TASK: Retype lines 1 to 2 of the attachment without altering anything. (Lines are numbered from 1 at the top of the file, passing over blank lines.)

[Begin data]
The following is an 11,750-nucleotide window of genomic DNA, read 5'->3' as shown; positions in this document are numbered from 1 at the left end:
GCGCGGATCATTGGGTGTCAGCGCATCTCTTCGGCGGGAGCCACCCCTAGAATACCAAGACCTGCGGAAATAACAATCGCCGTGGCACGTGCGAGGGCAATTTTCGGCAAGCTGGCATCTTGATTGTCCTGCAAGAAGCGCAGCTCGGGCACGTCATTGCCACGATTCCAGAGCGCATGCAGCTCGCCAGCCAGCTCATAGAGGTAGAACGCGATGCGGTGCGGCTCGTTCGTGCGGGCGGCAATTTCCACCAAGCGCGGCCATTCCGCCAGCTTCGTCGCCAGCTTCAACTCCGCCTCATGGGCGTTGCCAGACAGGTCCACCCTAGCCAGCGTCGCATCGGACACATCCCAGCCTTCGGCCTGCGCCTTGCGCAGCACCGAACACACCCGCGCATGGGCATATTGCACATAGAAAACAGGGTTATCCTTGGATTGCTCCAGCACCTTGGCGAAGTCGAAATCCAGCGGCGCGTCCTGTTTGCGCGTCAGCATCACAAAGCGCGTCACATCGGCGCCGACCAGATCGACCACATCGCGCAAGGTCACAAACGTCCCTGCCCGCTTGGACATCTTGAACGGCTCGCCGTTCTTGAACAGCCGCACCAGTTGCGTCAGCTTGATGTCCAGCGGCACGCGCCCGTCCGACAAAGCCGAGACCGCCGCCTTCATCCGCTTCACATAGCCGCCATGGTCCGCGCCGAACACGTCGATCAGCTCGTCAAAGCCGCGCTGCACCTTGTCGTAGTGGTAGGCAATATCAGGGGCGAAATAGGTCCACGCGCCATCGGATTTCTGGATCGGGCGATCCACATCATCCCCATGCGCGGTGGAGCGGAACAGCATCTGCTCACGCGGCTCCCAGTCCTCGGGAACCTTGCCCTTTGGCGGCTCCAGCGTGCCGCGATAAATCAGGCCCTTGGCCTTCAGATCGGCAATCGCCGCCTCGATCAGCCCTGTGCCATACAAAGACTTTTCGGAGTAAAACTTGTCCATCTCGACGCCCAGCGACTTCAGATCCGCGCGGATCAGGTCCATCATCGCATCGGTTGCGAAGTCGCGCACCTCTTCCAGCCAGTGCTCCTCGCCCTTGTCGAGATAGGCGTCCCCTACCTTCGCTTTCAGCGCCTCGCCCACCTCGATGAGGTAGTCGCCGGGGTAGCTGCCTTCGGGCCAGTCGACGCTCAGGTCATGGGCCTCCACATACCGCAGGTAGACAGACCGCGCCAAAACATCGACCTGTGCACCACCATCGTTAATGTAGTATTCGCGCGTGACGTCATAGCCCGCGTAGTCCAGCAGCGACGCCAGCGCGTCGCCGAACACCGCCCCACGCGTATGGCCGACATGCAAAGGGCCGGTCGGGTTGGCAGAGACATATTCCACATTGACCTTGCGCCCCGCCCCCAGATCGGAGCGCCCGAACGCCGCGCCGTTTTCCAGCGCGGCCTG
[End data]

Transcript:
The following is an 11,750-nucleotide window of genomic DNA, read 5'->3' as shown; positions in this document are numbered from 1 at the left end:
GCGCGGATCATTGGGTGTCAGCGCATCTCTTCGGCGGGAGCCACCCCTAGAATACCAAGACCTGCGGAAATAACAATCGCCGTGGCACGTGCGAGGGCAATTTTCGGCAAGCTGGCATCTTGATTGTCCTGCAAGAAGCGCAGCTCGGGCACGTCATTGCCACGATTCCAGAGCGCATGCAGCTCGCCAGCCAGCTCATAGAGGTAGAACGCGATGCGGTGCGGCTCGTTCGTGCGGGCGGCAATTTCCACCAAGCGCGGCCATTCCGCCAGCTTCGTCGCCAGCTTCAACTCCGCCTCATGGGCGTTGCCAGACAGGTCCACCCTAGCCAGCGTCGCATCGGACACATCCCAGCCTTCGGCCTGCGCCTTGCGCAGCACCGAACACACCCGCGCATGGGCATATTGCACATAGAAAACAGGGTTATCCTTGGATTGCTCCAGCACCTTGGCGAAGTCGAAATCCAGCGGCGCGTCCTGTTTGCGCGTCAGCATCACAAAGCGCGTCACATCGGCGCCGACCAGATCGACCACATCGCGCAAGGTCACAAACGTCCCTGCCCGCTTGGACATCTTGAACGGCTCGCCGTTCTTGAACAGCCGCACCAGTTGCGTCAGCTTGATGTCCAGCGGCACGCGCCCGTCCGACAAAGCCGAGACCGCCGCCTTCATCCGCTTCACATAGCCGCCATGGTCCGCGCCGAACACGTCGATCAGCTCGTCAAAGCCGCGCTGCACCTTGTCGTAGTGGTAGGCAATATCAGGGGCGAAATAGGTCCACGCGCCATCGGATTTCTGGATCGGGCGATCCACATCATCCCCATGCGCGGTGGAGCGGAACAGCATCTGCTCACGCGGCTCCCAGTCCTCGGGAACCTTGCCCTTTGGCGGCTCCAGCGTGCCGCGATAAATCAGGCCCTTGGCCTTCAGATCGGCAATCGCCGCCTCGATCAGCCCTGTGCCATACAAAGACTTTTCGGAGTAAAACTTGTCCATCTCGACGCCCAGCGACTTCAGATCCGCGCGGATCAGGTCCATCATCGCATCGGTTGCGAAGTCGCGCACCTCTTCCAGCCAGTGCTCCTCGCCCTTGTCGAGATAGGCGTCCCCTACCTTCGCTTTCAGCGCCTCGCCCACCTCGATGAGGTAGTCGCCGGGGTAGCTGCCTTCGGGCCAGTCGACGCTCAGGTCATGGGCCTCCACATACCGCAGGTAGACAGACCGCGCCAAAACATCGACCTGTGCACCACCATCGTTAATGTAGTATTCGCGCGTGACGTCATAGCCCGCGTAGTCCAGCAGCGACGCCAGCGCGTCGCCGAACACCGCCCCACGCGTATGGCCGACATGCAAAGGGCCGGTCGGGTTGGCAGAGACATATTCCACATTGACCTTGCGCCCCGCCCCCAGATCGGAGCGCCCGAACGCCGCGCCGTTTTCCAGCGCGGCCTG